Stock traders that subscribe to the eCommerce service lost the ability to queue up their orders, beginning at 7 a.m. so that the trades could be triggered at the start of the opening bell at 9:30 a.m. In addition to being livid because legitimate orders were being denied by bogus activity flooding the site, the stock traders lost critical financial advantage for certain security tenders. The owners of the breached eBusiness sites were embarrassed, to say the least. They also inherited a potentially explosive problem that raises the question of security immediately and the viability of eCommerce as a long-term business enterprise. More importantly though, if customers lose confidence in the ability to conduct business safely and expediently at these sites, those customers will go elsewhere. Lost customers are unmistakably the death knell for Internet enterprises.

The discussion could go on and on with examples, but you get the message. Operating in the Internet economy is risky indeed. So what can be done about it? That is the purpose of this book. Enterprise Security: The Manager's Defense Guide is a comprehensive guide for handling risks and security threats to your internal network as you pursue eBusiness opportunities. Network security, which factors in open access to the enterprise's information assets, is eBusiness security. Open access allows online transactions to incorporate critical information for customers, suppliers, and partners no matter who they are or where they are. eBusiness security is an extension of the security provided by firewalls and virtual private networks (VPNs) integrated with risk management, vulnerability assessment, intrusion detection, content management, and attack prevention. In intranets and extranets and servers in the demilitarized zone (DMZ), firewalls protect the information assets behind its walls. When information is in transit via the Internet, firewalls hand-off protection of transactions to VPNs. But when information assets are residing behind the perimeter of firewalls or not in transit how do you protect them?

That's the domain of eSecurity. eSecurity solutions factor in scanning technologies to actively police operating systems, applications and network devices for vulnerabilities in the infrastructure needed to both process, maintain and store the enterprise's information assets. In other words, eSecurity solutions identify potential threats or security events, such as the denial of service kind and/or viruses. eSecurity also provides real-time scanning to detect in-progress port scans or intruders looking for an unsecured Window or door to gain illegal access into your network. After detection, eSecurity solutions facilitate corrective or preventative action before the attack can be launched without disruption to the network. eSecurity also provides a framework for surviving an attack in progress.

This book also provides a detailed conceptual review of the most popular detection, assessment, hardening techniques, and real-time security systems that can be integrated to provide lifecycle security solutions. In summary, this book will discuss a systematic process of protecting network information assets by eliminating and managing security threats and risks while doing business in the free society of the Internet.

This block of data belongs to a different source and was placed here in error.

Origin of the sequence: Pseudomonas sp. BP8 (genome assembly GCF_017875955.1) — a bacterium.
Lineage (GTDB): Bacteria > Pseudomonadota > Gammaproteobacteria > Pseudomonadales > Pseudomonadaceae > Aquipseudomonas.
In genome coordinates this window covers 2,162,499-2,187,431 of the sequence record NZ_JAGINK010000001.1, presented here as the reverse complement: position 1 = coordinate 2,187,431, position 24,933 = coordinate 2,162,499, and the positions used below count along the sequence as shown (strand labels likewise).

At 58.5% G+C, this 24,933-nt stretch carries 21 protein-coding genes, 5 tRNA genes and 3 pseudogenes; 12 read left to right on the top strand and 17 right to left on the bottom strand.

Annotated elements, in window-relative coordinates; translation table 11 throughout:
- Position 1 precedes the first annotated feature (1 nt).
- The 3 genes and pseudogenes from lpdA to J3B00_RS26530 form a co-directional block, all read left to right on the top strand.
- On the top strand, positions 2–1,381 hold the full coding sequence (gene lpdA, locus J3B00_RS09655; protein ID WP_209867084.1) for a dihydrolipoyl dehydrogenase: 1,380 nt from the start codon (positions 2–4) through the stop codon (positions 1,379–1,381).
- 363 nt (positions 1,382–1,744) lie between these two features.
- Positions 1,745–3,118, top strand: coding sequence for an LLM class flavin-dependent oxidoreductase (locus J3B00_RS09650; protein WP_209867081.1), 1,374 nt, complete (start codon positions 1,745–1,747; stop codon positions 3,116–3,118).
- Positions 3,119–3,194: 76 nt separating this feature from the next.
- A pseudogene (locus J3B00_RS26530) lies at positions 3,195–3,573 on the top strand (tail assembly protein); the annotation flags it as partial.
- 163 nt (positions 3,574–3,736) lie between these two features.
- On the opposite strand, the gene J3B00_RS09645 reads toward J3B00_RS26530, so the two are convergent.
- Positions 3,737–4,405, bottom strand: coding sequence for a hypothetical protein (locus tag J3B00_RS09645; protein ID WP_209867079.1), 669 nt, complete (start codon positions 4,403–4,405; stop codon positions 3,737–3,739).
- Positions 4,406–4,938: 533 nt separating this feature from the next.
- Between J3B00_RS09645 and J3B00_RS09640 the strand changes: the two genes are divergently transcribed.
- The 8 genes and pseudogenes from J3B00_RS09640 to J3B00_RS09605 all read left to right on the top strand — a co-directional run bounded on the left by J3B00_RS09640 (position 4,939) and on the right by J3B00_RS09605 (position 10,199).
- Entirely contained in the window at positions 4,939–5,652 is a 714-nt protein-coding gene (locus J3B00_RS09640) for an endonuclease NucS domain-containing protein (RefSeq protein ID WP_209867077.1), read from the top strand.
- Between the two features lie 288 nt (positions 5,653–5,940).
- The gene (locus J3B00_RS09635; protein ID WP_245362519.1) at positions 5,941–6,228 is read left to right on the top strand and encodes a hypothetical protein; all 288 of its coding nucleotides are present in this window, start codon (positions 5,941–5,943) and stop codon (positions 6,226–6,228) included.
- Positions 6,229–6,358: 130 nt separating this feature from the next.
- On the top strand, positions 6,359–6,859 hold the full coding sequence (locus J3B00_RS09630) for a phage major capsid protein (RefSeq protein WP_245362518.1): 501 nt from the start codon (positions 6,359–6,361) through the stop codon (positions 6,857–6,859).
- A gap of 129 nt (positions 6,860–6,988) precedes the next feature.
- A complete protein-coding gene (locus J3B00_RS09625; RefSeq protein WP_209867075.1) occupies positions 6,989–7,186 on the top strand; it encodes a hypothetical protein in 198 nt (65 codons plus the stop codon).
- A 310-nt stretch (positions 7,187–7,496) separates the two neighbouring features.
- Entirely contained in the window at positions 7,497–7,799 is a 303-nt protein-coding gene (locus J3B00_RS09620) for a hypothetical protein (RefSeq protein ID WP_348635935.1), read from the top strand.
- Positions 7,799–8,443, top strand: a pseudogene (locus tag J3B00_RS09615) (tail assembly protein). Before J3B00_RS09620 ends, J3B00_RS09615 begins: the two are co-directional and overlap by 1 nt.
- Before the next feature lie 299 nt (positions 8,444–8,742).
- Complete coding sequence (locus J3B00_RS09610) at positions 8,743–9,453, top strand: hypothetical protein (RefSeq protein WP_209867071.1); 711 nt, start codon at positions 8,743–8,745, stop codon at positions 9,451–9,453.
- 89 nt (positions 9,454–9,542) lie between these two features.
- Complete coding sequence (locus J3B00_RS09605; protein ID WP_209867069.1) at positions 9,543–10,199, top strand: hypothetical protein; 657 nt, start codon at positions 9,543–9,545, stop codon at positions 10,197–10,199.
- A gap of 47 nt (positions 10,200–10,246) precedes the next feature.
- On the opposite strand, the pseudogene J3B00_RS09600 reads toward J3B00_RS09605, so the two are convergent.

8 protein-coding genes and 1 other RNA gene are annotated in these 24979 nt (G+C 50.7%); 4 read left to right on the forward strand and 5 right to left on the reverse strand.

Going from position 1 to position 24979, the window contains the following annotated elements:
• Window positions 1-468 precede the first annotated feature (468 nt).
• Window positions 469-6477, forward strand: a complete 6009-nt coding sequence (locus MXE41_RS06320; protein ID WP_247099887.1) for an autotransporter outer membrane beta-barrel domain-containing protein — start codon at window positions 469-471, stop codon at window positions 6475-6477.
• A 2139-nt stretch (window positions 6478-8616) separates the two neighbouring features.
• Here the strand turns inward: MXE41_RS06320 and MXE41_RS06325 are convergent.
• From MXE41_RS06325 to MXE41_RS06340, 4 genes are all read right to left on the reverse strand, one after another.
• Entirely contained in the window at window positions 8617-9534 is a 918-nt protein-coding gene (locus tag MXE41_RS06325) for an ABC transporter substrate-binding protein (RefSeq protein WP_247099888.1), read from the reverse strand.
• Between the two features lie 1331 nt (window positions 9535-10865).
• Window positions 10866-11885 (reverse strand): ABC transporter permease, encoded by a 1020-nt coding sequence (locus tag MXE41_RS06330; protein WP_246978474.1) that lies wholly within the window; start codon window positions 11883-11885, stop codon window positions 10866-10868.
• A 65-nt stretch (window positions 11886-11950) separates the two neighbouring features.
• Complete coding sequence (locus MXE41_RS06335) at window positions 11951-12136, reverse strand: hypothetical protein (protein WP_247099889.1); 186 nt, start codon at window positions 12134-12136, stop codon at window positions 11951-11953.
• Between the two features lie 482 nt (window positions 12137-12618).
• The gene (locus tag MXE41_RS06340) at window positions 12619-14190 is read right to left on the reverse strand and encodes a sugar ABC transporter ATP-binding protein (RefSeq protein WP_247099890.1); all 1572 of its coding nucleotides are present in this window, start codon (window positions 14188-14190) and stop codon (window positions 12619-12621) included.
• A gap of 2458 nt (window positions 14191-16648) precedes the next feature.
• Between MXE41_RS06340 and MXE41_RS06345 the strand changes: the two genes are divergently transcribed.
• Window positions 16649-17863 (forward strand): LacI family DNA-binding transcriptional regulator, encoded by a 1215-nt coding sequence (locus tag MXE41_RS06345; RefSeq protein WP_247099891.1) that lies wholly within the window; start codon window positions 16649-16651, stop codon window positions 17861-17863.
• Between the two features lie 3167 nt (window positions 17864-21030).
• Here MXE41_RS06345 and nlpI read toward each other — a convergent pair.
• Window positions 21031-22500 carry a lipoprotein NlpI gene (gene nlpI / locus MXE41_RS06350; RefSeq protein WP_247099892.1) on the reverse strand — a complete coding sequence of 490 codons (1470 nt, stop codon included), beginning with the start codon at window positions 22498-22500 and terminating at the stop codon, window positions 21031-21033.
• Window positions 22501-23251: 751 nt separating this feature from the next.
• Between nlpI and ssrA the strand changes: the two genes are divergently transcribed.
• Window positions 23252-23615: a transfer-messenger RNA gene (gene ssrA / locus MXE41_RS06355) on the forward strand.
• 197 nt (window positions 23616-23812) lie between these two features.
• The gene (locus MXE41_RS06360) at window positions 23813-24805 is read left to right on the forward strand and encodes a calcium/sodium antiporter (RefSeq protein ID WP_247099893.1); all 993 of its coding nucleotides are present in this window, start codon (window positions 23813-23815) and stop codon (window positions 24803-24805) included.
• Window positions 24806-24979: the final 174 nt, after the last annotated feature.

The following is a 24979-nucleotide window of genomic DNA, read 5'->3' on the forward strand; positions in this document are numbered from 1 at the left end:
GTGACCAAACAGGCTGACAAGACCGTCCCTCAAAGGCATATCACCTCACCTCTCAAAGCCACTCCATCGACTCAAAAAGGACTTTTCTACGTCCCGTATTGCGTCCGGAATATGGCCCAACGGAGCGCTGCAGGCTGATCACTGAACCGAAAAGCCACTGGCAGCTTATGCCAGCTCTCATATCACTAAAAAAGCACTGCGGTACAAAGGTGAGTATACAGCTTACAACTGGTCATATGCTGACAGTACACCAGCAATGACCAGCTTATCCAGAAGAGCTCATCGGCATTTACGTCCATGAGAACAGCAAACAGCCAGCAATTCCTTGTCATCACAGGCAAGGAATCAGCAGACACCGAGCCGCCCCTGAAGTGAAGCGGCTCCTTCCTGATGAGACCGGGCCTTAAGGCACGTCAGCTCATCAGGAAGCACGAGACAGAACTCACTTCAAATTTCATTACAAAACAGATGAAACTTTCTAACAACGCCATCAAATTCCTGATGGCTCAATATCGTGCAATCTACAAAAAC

Why Enterprise Security: The Manager's Defense Guide

It goes without saying that networks are complex systems and that providing the optimum level of network security has been particularly challenging to the IT community since the first PCs were attached to network cabling decades ago. Today, providing network security could be potentially overwhelming. The prospect of a business going online is so compelling primarily because of the pervasiveness of the Internet and the promised payoff of exponential returns. The technologies of the Internet are also a significant drawing card to the business community. The ability to present your information assets in multimedia views is hard to forego. Suddenly it seems that 3-D graphical views, graphics, animation, video and audio functionality, and low cost communication are the preferred methods of building brand loyalty from consumers or preferred vendor status with customers. It also provides partners and suppliers a strategic advantage if they are connected directly to critical information assets required for competitiveness and meeting business objectives. The technologies of the Internet also make it easy to collaborate through email messaging and workflow processes and to transfer huge amounts of information cost effectively.

As easily as these technologies are embraced they are also criticized because of their inherent security problems. TCP/IP, though a communication's marvel, is inherently insecure. When the protocol was a design spec, the creators had no compelling reason to build in basic encryption schemes in the "free spirited" operating climate of the computing world when TCP/IP was conceived in 1967. Basic security could have possibly been built in at that time, setting the stage for other systems to be secure when spawned by the Internet decades later. Microsoft's tools and application systems such as Visual Basic, Outlook, Window's NT, and various office suites are forever being slammed by disappointed users for the company's apparent decisions to trade off security in order to be the first to market. Even Microsoft's security protocol PPTP (Point-to-Point Tunneling Protocol) for dial-up VPN tunneling was also fraught with security problems in the beginning.